In the 1970s, energy consumption problems forced production companies to reduce costs, so some began to melt down unsellable records and use the scraps to make new records, reducing sound quality. Additionally, the companies began to reduce the thickness of the record discs to cut down on costs. 

After cassettes and CDs became the primary way to listen to music in the 1980s, vinyl sales declined, and engineers stopped putting as much effort into the original record pressings. If reissues were ordered, even less effort was put into this production process. 

Records started becoming more popular again in the late 1990s and early 2000s, so more vinyl records were being made. Still, there were fewer knowledgeable engineers, and the processing plants and technologies were out-of-date. Nowadays, there are more skilled engineers and updated equipment, so original pressings are back to the quality they once were. 

Because of this history, original pressings can sound absolutely incredible or less-than-ideal, depending on the album’s release date and who mastered it. Still, many audiophiles and serious record collectors consider an original pressing to be superior to a reissue no matter what. 

Pros and Cons of Original Vinyl Records

Let’s take a look at some of the benefits of purchasing original vinyl records: 

  • Original vinyl records usually have superior sound quality. True audiophiles will be able to tell the difference between a first pressing and a reissue, and almost always, they prefer the original. If you’re picky about sound and want a record that was definitely made from the master recordings, the original pressing is the way to go.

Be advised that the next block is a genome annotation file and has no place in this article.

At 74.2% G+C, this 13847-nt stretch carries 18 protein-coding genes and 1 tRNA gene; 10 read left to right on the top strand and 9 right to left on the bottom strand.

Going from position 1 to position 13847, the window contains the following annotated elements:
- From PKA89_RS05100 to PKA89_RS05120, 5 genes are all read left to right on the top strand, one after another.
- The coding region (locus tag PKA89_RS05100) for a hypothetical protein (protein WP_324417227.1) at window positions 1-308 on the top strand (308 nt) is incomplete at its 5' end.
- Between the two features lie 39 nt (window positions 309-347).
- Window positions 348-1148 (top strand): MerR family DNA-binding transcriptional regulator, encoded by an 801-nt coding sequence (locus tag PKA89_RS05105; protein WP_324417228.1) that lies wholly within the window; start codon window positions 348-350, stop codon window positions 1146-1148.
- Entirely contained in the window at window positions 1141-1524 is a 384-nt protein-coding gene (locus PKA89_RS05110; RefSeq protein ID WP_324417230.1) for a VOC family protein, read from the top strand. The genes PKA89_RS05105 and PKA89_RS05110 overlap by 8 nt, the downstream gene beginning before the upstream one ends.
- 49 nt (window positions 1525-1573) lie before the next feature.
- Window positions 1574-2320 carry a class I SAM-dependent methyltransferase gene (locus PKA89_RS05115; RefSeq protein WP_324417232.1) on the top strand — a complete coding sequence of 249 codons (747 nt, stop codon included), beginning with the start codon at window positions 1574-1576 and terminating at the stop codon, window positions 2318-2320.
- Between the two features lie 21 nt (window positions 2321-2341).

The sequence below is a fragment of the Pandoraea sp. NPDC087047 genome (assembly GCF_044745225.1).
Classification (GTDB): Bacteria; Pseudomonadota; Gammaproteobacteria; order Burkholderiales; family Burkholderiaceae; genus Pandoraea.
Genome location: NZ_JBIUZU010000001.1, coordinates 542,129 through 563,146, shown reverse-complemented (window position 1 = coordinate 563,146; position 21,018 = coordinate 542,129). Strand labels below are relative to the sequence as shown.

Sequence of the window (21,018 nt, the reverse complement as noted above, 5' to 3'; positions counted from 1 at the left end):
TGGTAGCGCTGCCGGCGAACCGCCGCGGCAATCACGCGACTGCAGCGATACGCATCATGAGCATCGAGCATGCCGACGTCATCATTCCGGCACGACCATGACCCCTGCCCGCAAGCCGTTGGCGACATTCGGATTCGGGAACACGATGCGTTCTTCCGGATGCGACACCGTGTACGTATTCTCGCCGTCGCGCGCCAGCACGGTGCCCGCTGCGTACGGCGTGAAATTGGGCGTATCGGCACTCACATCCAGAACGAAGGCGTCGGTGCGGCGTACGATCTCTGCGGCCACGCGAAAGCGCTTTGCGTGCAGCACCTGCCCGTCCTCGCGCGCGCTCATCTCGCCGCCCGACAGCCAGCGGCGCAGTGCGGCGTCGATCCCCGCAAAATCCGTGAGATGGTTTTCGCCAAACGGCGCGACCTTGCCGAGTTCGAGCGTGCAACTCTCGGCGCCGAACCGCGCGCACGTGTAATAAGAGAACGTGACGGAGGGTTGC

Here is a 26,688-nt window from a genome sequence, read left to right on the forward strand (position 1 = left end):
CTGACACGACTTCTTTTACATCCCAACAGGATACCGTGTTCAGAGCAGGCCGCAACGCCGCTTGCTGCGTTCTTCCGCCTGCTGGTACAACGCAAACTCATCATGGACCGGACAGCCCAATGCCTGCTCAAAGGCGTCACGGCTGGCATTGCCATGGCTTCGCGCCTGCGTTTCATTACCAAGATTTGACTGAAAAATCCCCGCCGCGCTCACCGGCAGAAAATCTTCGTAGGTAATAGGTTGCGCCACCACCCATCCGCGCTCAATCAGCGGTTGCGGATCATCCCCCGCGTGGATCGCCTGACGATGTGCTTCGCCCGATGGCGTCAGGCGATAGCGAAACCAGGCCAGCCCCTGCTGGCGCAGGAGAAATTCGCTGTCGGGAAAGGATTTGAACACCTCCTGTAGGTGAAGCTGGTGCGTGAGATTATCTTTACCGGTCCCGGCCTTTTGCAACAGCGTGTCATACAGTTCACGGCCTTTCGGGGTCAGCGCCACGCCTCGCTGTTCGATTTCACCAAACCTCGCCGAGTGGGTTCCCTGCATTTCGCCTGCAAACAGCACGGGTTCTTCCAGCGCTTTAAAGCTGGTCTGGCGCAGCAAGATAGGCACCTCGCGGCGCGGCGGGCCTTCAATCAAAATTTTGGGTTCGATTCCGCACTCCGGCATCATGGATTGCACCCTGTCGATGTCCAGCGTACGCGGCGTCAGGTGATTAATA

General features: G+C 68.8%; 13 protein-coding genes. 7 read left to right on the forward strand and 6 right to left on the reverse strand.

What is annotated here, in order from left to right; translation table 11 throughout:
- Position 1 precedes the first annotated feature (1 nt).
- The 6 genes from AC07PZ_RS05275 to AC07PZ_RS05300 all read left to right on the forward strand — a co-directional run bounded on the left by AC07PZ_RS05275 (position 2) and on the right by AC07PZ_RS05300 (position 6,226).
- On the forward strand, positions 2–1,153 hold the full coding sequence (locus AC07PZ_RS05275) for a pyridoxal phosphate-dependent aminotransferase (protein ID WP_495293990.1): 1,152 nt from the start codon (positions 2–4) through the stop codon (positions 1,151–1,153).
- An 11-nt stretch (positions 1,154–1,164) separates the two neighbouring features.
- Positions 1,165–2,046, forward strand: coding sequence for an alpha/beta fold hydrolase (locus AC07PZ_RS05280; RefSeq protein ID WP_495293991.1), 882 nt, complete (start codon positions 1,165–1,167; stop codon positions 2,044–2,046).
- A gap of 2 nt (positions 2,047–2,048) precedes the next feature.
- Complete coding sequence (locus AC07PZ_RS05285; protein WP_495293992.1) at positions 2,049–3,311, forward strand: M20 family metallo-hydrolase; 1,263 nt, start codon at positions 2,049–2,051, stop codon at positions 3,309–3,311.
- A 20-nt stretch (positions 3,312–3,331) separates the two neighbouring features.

• You’re listening to an authentic version of the album, the way it was intended to be listened to. When an album is reissued, the engineer can change how the original sounded. This means that you’re not hearing the album the way the original artists and engineers intended for it to be heard, which takes away from the authenticity of the experience. 
  • The pressing is made from the original master tapes. Some reissues also use the original masters, but if you have an original vinyl, you’ll know for sure that you have a record made with the originals if you get vinyl from the first pressing. 
  • You get the original album art. The album artwork is an important part of the overall record, and sometimes reissues change the art. 

As incredible as original vinyl pressings are, they come with some disadvantages: 

  • Original recordings can be extremely expensive. Because original pressings are limited and rare, they are higher priced, occasionally by a lot, depending on how desired the record is. Original pressings of classic albums can cost thousands of dollars, whereas big labels reissue these classics for a fraction of the price. For example, an original stereo copy of Yesterday and Today will set you back $25,000.  
  • Older originals were pressed on thin vinyl. Thin vinyl is more likely to warp, which ruins the listening experience. On the other hand, most reissues are made with 180-gram vinyl, making it more likely to sit flat on a deck and play as it should.